James Kraig Kahler, who was convicted in 2011 of capital murder in the fatal shooting of his estranged wife, their two teenage daughters and his wife's grandmother, looks into the spectators gallery in Osage County District Court in Lyndon, Kansas, during a break in his sentencing hearing. (AP)
As the U.S. Supreme Court takes a breather following a bevy of important criminal justice rulings this term, big cases already loom for when the court resumes business in the fall, including a clash over whether Kansas has effectively blocked individuals from claiming insanity as a defense.
The legal reality of invoking that defense can be complicated, with the U.S. Supreme Court granting states broad latitude to define the contours of when and how defense attorneys may invoke the defense.
In Kansas, state law allows defendants to be found culpable if prosecutors can establish that they acted purposefully. The law limits the use of the insanity defense to counter arguments by prosecutors that defendants possessed “mens rea,” or the intent to commit an action.
This sets up a more narrow use of the insanity defense than in other states, where attorneys can affirmatively argue that their clients were not responsible for a crime because they could not distinguish right from wrong or because they could not understand what they were doing.
Attorneys for James Kahler — who fatally shot his wife, his two daughters and his wife’s grandmother in November 2009 — argue that the Kansas law violates the due process rights of their client because it eliminates the use of the insanity defense for all intents and purposes.
“Now, a defendant’s mental illness is relevant only if it left him unable to form the mental state required to commit the charged offense,” Kahler’s attorneys told the Supreme Court in a May brief. “There is no further inquiry aimed at judging whether the defendant’s state of mind was morally blameworthy.”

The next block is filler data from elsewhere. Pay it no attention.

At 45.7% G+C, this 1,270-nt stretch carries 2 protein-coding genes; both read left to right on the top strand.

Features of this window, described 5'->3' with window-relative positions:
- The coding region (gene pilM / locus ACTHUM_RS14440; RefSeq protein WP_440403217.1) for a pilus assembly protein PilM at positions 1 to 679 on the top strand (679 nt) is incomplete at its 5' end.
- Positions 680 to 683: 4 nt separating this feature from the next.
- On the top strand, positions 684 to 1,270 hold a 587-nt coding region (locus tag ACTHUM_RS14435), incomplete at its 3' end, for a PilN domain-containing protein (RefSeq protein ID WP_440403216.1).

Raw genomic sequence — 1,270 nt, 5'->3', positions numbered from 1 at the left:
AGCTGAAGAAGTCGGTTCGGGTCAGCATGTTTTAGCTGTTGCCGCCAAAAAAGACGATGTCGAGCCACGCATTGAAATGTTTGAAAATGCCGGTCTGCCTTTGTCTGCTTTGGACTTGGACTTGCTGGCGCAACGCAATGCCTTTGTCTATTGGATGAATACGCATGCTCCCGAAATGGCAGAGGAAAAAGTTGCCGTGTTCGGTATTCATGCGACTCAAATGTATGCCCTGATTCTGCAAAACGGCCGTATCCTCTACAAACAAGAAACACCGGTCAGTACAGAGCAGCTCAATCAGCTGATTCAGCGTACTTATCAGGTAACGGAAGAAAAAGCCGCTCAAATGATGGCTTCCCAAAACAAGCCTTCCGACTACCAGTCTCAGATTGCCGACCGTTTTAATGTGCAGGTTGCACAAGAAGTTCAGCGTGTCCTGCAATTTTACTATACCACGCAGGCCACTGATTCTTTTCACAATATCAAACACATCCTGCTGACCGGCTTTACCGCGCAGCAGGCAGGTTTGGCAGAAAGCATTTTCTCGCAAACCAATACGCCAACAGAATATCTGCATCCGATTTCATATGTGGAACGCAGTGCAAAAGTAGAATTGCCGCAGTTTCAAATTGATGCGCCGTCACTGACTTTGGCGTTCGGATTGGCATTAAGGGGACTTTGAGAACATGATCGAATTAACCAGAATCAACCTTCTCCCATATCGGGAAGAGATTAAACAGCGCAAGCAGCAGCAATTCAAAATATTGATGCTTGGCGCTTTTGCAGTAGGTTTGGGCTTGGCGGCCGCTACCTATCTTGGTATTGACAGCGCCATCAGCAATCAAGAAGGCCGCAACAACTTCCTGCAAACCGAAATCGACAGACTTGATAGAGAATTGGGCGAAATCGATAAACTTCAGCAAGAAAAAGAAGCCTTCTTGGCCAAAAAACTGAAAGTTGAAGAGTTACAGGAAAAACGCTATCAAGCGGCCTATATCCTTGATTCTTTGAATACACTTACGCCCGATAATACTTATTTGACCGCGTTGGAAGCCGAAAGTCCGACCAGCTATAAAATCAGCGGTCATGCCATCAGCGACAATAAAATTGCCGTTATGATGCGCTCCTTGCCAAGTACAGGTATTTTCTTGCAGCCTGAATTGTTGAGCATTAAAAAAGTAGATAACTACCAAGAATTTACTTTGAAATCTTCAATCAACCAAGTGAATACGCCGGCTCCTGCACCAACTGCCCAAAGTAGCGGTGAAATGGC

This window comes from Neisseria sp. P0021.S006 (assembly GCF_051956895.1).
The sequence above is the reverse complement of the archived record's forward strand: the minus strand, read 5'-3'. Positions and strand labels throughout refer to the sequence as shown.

Kansas counters that its law falls within the confines of a 2006 Supreme Court case known as Clark v. Arizona, in which the high court held that psychological or psychiatric testimony may be excluded in certain circumstances if it has the potential to mislead the jury.
“Abolishing the insanity defense would mean eliminating any consideration of insanity evidence,” the state told the high court in a brief in November. “That is not what Kansas law does. It merely channels such evidence to the mens rea requirement.”
However, the American Bar Association sided with Kahler in an amicus brief it filed with the Supreme Court in early June, arguing that the Kansas law allows defendants to be convicted of a crime and be sentenced to death, even if they have a mental disorder that bars them from distinguishing right from wrong.
“A person may intend to perform an act that is criminal (and thus have the requisite mens rea for the crime), yet not understand that the act is wrong because of mental incapacity,” the ABA told the high court.
Officials with the Kansas Attorney General’s Office could not be reached for comment.
Kahler killed the four women while in the midst of bitter divorce proceedings.
After learning that his wife had taken his 10-year-old son from his parents’ house so they could all be at her grandmother’s house on Thanksgiving weekend, Kahler purposefully drove to the house with a gun. Prosecutors noted that while Kahler killed his daughters — who he suspected were taking their mother’s side in the marital dispute — he did not kill his son, allowing the boy to run away.
Kahler’s attorneys argued that their client was not responsible because he had been in a “severe depression” following a number of traumatic events over several months, including his wife having an affair with a woman, her filing for divorce, her charging him with domestic violence, his belief that several of his children were not taking his side, his losing his job as a public utilities director for a city in Missouri, and being forced to move in with his parents, according to court documents.
The attorneys sought to instruct the jury on diminished capacity and on insanity as a defense against the deaths, but the trial court rejected them as barred by state law, allowing jurors to only consider Kahler’s mental state around the confines of whether he had meant to kill the women.
The jury found him guilty on all counts, and sentenced him to death in October 2011, according to court documents. The Kansas Supreme Court subsequently upheld the rulings.
Sarah O’Rourke Schrup, the founder and director of the Northwestern School of Law’s Appellate Advocacy Center and an attorney representing Kahler, told Law360 that the Kansas law violates the due process rights of her client by not allowing him to tell the jury that he is not responsible for the incident because he was legally insane at the time.
“Not having that opportunity, that mechanism, is really the issue,” said O’Rourke Schrup, who anticipates oral arguments before the high court later this year.
--Editing by Katherine Rautenberg.
Have a story idea for Access to Justice? Reach us at firstname.lastname@example.org.